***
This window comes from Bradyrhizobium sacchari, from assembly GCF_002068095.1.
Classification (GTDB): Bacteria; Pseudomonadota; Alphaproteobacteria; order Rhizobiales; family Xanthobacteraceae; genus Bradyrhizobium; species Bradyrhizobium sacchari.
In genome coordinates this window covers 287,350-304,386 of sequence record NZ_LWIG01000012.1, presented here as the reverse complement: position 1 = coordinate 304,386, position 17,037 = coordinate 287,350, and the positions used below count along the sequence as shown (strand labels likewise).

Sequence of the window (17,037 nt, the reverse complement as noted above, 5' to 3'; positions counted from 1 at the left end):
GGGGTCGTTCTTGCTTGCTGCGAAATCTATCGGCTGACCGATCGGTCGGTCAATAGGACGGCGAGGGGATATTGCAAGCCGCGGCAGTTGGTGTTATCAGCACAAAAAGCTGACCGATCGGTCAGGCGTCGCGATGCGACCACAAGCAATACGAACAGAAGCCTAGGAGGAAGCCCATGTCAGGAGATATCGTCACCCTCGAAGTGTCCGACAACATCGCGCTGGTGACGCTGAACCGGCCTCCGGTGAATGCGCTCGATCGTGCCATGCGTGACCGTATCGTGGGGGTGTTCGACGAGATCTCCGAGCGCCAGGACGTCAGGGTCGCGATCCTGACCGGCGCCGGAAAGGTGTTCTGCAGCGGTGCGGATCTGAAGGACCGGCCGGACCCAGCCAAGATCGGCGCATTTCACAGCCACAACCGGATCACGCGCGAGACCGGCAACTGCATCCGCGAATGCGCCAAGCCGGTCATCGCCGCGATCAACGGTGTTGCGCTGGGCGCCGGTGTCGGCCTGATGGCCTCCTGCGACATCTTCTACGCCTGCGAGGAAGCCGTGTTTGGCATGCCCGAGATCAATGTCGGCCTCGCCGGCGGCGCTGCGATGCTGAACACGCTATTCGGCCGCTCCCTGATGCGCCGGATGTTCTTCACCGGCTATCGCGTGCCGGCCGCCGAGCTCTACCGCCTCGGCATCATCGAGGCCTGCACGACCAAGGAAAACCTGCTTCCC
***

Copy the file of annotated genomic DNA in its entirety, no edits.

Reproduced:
This window comes from Bradyrhizobium sacchari, from assembly GCF_002068095.1.
Classification (GTDB): Bacteria; Pseudomonadota; Alphaproteobacteria; order Rhizobiales; family Xanthobacteraceae; genus Bradyrhizobium; species Bradyrhizobium sacchari.
In genome coordinates this window covers 287,350-304,386 of sequence record NZ_LWIG01000012.1, presented here as the reverse complement: position 1 = coordinate 304,386, position 17,037 = coordinate 287,350, and the positions used below count along the sequence as shown (strand labels likewise).

Sequence of the window (17,037 nt, the reverse complement as noted above, 5' to 3'; positions counted from 1 at the left end):
GGGGTCGTTCTTGCTTGCTGCGAAATCTATCGGCTGACCGATCGGTCGGTCAATAGGACGGCGAGGGGATATTGCAAGCCGCGGCAGTTGGTGTTATCAGCACAAAAAGCTGACCGATCGGTCAGGCGTCGCGATGCGACCACAAGCAATACGAACAGAAGCCTAGGAGGAAGCCCATGTCAGGAGATATCGTCACCCTCGAAGTGTCCGACAACATCGCGCTGGTGACGCTGAACCGGCCTCCGGTGAATGCGCTCGATCGTGCCATGCGTGACCGTATCGTGGGGGTGTTCGACGAGATCTCCGAGCGCCAGGACGTCAGGGTCGCGATCCTGACCGGCGCCGGAAAGGTGTTCTGCAGCGGTGCGGATCTGAAGGACCGGCCGGACCCAGCCAAGATCGGCGCATTTCACAGCCACAACCGGATCACGCGCGAGACCGGCAACTGCATCCGCGAATGCGCCAAGCCGGTCATCGCCGCGATCAACGGTGTTGCGCTGGGCGCCGGTGTCGGCCTGATGGCCTCCTGCGACATCTTCTACGCCTGCGAGGAAGCCGTGTTTGGCATGCCCGAGATCAATGTCGGCCTCGCCGGCGGCGCTGCGATGCTGAACACGCTATTCGGCCGCTCCCTGATGCGCCGGATGTTCTTCACCGGCTATCGCGTGCCGGCCGCCGAGCTCTACCGCCTCGGCATCATCGAGGCCTGCACGACCAAGGAAAACCTGCTTCCC